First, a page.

Written in two narrative strands, one set during World War II and the other in Montana in the 1980s, both strands feature Odile, who obtains her dream job when she gets to work at The American Library in Paris in 1939. The real-life Library was set up during the previous war from two million American donations with it becoming revolutionary in being one of the first to allow subscribers to browse the open shelves and introducing story-times for children. By 1939 it was a much loved, over-subscribed establishment and its war years are dealt with here very impressively. The author has placed Odile alongside real-life characters who actually did do their utmost to keep the library functioning in Occupied Paris led by the extraordinary Dorothy Reeder (good name for a librarian). Skeslein Charles has turned these staff members into vibrant characters and placed them in a plot which certainly mirrors actual events.

Alongside this we see an older Odile, now living in the US, largely through the eyes of her young neighbour Lucy who is fascinated by the elegance of her neighbour becoming quite the Francophile amidst her small-town American life. I was very involved in both strands and this was a very involving read. I loved Odile’s obsession with the Dewey Decimal System which has her constantly categorising and found the relationship between her older self and the younger Lucy touching and convincing. I loved the whole aspect of the establishment doing what it could to support its subscribers and once again the importance of libraries is brought home as well as in the non-fictional “The Library Book” by Susan Orlean (2019). I also loved the way the fiction was weaved through a fascinating historical situation that I did not know about.

I hope that if this book is to be delayed until the New Year that it can be launched with enough momentum to give it a chance of achieving the sales it deserves.

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The Paris Library is currently scheduled (according to Amazon and I can’t find any information about it yet on the publishers site) to be published in the UK in February 2021. Sorry about confusion here but we might get quite a bit of that over the next few months. Many thanks to Netgalley and John Murray Press/Two Roads for the advance review copy.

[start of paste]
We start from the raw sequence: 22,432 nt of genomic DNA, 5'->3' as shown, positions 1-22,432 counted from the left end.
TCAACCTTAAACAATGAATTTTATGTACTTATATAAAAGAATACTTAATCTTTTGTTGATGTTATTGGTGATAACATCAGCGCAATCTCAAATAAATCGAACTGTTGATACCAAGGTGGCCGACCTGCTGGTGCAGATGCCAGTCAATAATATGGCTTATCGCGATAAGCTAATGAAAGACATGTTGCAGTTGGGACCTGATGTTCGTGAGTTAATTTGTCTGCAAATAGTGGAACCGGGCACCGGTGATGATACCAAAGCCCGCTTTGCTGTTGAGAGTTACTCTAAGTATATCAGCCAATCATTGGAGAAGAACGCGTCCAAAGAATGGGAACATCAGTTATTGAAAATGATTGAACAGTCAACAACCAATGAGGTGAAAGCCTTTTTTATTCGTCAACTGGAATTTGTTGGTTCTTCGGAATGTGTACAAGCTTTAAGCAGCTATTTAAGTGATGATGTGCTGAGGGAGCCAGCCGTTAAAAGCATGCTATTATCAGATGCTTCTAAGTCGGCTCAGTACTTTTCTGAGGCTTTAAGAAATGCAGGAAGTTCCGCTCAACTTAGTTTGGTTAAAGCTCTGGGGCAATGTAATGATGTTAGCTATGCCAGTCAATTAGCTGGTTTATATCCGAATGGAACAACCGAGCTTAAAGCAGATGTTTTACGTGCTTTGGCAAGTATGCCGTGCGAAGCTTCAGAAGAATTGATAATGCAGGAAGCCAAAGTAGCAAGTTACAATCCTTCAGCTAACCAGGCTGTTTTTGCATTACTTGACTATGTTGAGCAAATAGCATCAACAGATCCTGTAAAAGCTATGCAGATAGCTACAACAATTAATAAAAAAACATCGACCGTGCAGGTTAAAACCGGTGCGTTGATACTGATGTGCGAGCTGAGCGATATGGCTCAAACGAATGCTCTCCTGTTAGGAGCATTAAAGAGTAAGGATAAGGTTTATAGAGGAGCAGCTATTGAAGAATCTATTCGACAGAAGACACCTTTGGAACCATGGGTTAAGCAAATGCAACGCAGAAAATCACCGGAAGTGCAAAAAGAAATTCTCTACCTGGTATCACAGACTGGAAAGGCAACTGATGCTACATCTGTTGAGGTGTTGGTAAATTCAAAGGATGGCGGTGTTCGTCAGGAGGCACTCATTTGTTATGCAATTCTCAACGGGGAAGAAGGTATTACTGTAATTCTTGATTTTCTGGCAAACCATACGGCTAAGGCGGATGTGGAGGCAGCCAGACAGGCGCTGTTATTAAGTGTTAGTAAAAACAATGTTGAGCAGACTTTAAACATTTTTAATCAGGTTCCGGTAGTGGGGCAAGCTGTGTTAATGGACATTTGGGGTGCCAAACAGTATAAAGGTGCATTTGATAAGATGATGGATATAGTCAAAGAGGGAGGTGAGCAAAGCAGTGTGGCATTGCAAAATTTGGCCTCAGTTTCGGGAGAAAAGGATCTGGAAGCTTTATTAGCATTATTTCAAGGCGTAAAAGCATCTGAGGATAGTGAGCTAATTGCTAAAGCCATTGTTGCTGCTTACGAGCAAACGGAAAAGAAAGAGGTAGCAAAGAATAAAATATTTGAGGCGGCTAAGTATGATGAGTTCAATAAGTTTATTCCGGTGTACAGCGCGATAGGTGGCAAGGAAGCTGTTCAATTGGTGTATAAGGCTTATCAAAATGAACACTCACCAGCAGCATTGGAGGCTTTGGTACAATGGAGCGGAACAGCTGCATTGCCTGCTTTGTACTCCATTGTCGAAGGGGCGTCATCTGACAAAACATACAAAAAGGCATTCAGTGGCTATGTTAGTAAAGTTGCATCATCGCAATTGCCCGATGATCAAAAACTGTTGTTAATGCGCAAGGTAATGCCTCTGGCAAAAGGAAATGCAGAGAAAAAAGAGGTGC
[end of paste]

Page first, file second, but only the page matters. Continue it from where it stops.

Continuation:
100 Essential Books – The Great Believers – Rebecca Makkai (2018)

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I’ve got round to another of the books I highlighted in my 2019 What I Should Have Read Post. This is a major prize-winner picking up the Carnegie Medal for Outstanding Adult Fiction, also the Stonewall Prize and gained prestigious shortlist nods for the Pulitzer Prize and US National Book Award. In the UK it has remained fairly under the radar, the paperback (which I read) was published in 2019 but that still didn’t lift this book to the commercial recognition it deserves. (Amazon currently has it as #2727 in Literary Fiction with a 4.4 rating from 509 reviews).

Two parallel narratives with one set in mid/late 1980’s Chicago and the other in Paris in 2015 with a handful of characters who feature in both. In the Chicago section the Boystown area is being decimated by the AIDS virus and Fiona is losing those she loved. The novel begins with the memorial for her brother Nico whose lifestyle was rejected by his family causing an irreparable rift between Fiona and her parents as she cannot cope with his lover and friends being excluded from saying goodbye.